The above medicines may be affected by TEMGESIC, or may affect how well it works.

Do not drink alcohol or take medicines that contain alcohol while you are being treated with TEMGESIC. Alcohol and certain other medicines (as listed above) may increase the sedative effects of TEMGESIC, which can make driving and operating machinery hazardous.

Your doctor or pharmacist has more information on medicines to be careful with or to avoid while taking TEMGESIC.

How to take TEMGESIC

TEMGESIC tablets must be placed under the tongue (sublingually). The tablets should be kept under the tongue for about 10 minutes. The tablets will not work if you chew or swallow them whole, or are split or broken before you take them.

The usual recommended dose is 1 to 2 tablets dissolved under the tongue every 6 to 8 hours, or as required.

If you have any questions about the dose given to you, ask your doctor.

How long to take it

When used for the relief of pain, TEMGESIC tablets are usually taken for short periods of time.

If you forget to take it

If you forget to take a dose of TEMGESIC take it as soon as you remember.

If it is almost time for your next dose, skip the dose you have missed and take your next dose when you are meant to.

Do not take a double dose to make up for the dose you missed.

If you are not sure, ask your doctor or pharmacist.

Overdose

If you or someone else receive too much TEMGESIC (overdose), call triple zero (000) for an ambulance. Keep the person awake by talking to them or gently shaking them every now and then. You should follow the above steps even if someone other than you have accidentally used TEMGESIC that was prescribed for you. If someone takes an overdose they may experience one or more of the following symptoms:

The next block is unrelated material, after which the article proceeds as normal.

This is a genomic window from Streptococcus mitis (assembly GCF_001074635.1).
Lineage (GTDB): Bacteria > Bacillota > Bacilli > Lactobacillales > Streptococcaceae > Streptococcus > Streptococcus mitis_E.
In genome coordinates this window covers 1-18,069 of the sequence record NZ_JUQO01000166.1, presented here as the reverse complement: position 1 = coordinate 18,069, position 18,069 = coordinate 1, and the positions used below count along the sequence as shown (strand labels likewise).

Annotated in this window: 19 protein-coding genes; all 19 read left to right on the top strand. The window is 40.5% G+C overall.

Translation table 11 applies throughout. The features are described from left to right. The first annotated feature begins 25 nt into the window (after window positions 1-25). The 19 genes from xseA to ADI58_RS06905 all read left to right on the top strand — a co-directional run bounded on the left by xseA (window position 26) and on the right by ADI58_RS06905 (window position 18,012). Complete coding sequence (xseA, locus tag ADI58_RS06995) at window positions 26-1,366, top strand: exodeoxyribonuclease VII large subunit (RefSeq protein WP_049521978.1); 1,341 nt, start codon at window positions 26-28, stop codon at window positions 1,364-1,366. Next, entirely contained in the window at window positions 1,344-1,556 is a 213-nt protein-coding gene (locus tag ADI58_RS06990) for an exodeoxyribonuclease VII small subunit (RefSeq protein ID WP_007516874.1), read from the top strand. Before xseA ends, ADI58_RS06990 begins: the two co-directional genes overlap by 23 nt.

• slow, unusual or difficult breathing
  • drowsiness, dizziness or unconsciousness
  • slow or weak heartbeat
  • nausea or vomiting
  • convulsions or fits.

If you think you or someone else may have used too much TEMGESIC, you should immediately:

  • phone the Poisons Information Centre (in Australia telephone 13 11 26 or in New Zealand telephone 0800 POISON or 0800 764 766), or
  • contact your doctor or
  • go to the Emergency Department at your nearest hospital.

You should do this even if there are no signs of discomfort or poisoning.

When seeking medical attention, take this leaflet and remaining medicine with you to show the doctor. Also tell them about any other medicines or alcohol which have been taken.

While you are taking TEMGESIC

Things to be careful of

Athletes should be aware that this medicine may cause a positive reaction to "anti-doping" tests.

You should not drive or operate machinery until you know how TEMGESIC affects you.

TEMGESIC can cause drowsiness, which may be made worse if you also drink alcohol or take certain other medicines. If you are drowsy, do not drive or operate machinery.

TEMGESIC may cause your blood pressure to drop suddenly, causing you to feel dizzy if you get up too quickly from sitting or lying down.

If you feel lightheaded or dizzy or faint, get up slowly when getting out of bed or standing up.

Things you must not do

Do not take TEMGESIC to treat any condition other than the one prescribed for by your doctor.

Do not give TEMGESIC to anyone else, even if their symptoms seem the same as yours. It may harm them.

Addiction

You can become addicted to TEMGESIC even if you take it exactly as prescribed. TEMGESIC may become habit forming causing mental and physical dependence. If abused it may become less able to reduce pain.

Dependence

As with all other opioid containing products, your body may become used to you taking TEMGESIC. Taking it may result in physical dependence. Physical dependence means that you may experience withdrawal symptoms if you stop taking TEMGESIC suddenly, so it important to take it exactly as directed by your doctor.

Tolerance

Tolerance to TEMGESIC may develop, which means that the effect of the medicine may decrease. If this happens, more may be needed to maintain the same effect.

Withdrawal

Continue taking you medicine for as long your doctor tells you. If you stop having this medicine suddenly, your pain may worsen and you may experience some or all of the following withdrawal symptoms:

  • nervousness, restlessness, agitation, trouble sleeping or anxiety
  • body aches, weakness or stomach cramps
  • loss of appetite, nausea, vomiting or diarrhoea
  • increased heart rate, breathing rate or pupil size